• Josef Becker (politician, 1875) (1875–1937), Christian construction workers union, MdR (center)
  • Franz Behrens (1872–1943), chairman of the union of Christian agricultural workers in Germany, which later became the central association of agricultural workers, MdR (Christian Social Party, DNVP, CSVD)
  • August Brust , founder and chairman of the Christian Miners Union
  • Gerhard Cammann (1875–1955), chairman of the Central Association of Christian Tobacco Workers
  • Johannes Giesberts (1865–1938), MdA, MdR, center
  • Josef Hagemann (1875–1950), workers secretary in Osnabrück, employee representative, MdR, MdL (center)
  • Adam Hornbach (1873–1959), Chairman of the Central Graphic Association
  • Heinrich Imbusch (1878–1945), chairman of the Christian Miners Union of Germany, DGB chairman, Member of the Bundestag (center)
  • Jakob Kaiser (1888–1961), functionary in the general association, MdR (center)
  • Bernhard Otte (1883–1933), chairman of the Christian textile workers' association
  • Carl Matthias Schiffer , Chairman of the Christian Textile Workers Association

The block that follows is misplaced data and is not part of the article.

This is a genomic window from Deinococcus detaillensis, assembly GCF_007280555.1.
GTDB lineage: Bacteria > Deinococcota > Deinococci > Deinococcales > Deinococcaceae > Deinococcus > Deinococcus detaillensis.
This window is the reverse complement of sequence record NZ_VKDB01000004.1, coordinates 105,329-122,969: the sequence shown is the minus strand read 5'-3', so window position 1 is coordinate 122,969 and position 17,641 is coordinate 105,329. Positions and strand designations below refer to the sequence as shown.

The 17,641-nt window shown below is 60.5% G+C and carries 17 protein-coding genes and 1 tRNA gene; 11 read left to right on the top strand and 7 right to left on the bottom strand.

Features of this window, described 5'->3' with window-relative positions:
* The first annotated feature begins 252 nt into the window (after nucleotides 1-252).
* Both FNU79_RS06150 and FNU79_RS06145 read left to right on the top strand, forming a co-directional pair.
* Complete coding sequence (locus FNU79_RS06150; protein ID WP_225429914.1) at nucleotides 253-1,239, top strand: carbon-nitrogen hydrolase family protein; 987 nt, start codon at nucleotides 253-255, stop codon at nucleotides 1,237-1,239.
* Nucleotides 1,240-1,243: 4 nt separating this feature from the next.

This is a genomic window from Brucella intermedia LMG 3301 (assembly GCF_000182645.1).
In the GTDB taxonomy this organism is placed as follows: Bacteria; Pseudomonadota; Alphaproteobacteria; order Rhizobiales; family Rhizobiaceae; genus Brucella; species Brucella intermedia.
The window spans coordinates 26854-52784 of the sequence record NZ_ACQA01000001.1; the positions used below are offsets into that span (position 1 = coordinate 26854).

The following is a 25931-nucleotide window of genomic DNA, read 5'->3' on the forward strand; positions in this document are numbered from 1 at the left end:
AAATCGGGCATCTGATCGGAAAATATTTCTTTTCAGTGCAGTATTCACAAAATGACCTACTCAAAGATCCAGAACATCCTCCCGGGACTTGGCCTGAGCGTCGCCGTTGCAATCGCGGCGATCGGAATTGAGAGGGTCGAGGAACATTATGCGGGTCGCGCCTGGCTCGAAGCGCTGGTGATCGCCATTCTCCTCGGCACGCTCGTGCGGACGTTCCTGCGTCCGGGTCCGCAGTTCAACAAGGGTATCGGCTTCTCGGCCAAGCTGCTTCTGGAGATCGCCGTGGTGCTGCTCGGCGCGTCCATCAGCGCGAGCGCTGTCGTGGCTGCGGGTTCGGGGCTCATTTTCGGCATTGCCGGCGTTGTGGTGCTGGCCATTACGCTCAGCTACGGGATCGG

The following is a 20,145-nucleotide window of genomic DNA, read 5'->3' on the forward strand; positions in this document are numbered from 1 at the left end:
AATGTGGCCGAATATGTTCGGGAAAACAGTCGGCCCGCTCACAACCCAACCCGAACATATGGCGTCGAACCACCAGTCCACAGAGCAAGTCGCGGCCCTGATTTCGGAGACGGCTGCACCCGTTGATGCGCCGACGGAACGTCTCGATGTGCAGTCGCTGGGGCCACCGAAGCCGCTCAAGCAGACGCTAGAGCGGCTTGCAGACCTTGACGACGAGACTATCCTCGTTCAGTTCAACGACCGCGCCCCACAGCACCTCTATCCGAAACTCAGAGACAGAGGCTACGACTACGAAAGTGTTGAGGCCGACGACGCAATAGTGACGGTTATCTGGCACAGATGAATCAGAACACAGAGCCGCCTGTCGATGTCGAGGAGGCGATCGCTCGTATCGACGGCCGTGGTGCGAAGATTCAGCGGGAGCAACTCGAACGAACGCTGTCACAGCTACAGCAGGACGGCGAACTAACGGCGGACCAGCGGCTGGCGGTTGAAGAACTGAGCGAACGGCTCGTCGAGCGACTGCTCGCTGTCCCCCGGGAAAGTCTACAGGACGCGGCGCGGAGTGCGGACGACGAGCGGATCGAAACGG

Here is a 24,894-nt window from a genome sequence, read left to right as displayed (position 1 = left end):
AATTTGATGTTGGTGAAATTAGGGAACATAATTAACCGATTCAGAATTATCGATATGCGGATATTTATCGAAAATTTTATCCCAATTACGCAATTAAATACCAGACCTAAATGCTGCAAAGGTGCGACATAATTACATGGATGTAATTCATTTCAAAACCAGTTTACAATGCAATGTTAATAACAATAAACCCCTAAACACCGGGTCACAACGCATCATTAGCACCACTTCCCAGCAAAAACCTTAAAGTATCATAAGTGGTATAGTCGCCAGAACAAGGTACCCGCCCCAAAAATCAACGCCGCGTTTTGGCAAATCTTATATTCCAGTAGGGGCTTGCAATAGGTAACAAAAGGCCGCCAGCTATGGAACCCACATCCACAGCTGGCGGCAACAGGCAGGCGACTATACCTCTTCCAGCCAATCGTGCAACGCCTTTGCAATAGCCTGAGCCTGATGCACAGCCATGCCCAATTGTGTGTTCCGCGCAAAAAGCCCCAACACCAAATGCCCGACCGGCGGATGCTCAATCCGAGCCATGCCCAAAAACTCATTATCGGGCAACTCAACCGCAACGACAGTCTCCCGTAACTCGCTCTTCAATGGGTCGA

• Carl Schirmer (1864–1942), Member of the State Parliament (Bayer), Member of the State Council, Center, BVP
  • Adam Stegerwald (1874–1945), chairman of the Central Association of Christian Woodworkers, MdL (Prussia), MdR (center), 1921 Prussian Prime Minister, numerous ministerial offices
  • Paul Thränert (1875–1960), chairman of the Gutenberg Association
  • Peter Tremmel (1874–1941), Chairman of the Central Association of Christian Factory and Transport Workers, MdR (center)
  • Franz Wieber , Head of the Christian Metalworkers' Association, MdR (center)

See also


  • Without an author: 25 years of the Christian trade union movement 1899–1924 . Festschrift Berlin-Wilmersdorf 1924.
  • Herbert Gottwald : General Association of Christian Trade Unions in Germany (GCD) 1901–1933 . In: Dieter Fricke u. a .: Lexicon on party history. The bourgeois and petty bourgeois parties and associations in Germany 1789–1945. Vol. 3, Leipzig / Cologne 1984, pp. 729-768.
  • Helga Grebing : Center and Catholic Workers 1918–1933. A contribution to the history of the center in the Weimar Republic. Phil. Diss. (MS) Berlin 1953.
  • Ludwig Heyde (Hrsg.): International dictionary of trade unions vol. 1. Berlin 1931 (with contributions to the individual unions).
  • Ludwig Heyde (Hrsg.): International Dictionary of Trade Unions Vol. 2. Berlin 1932 (with contributions to the individual unions).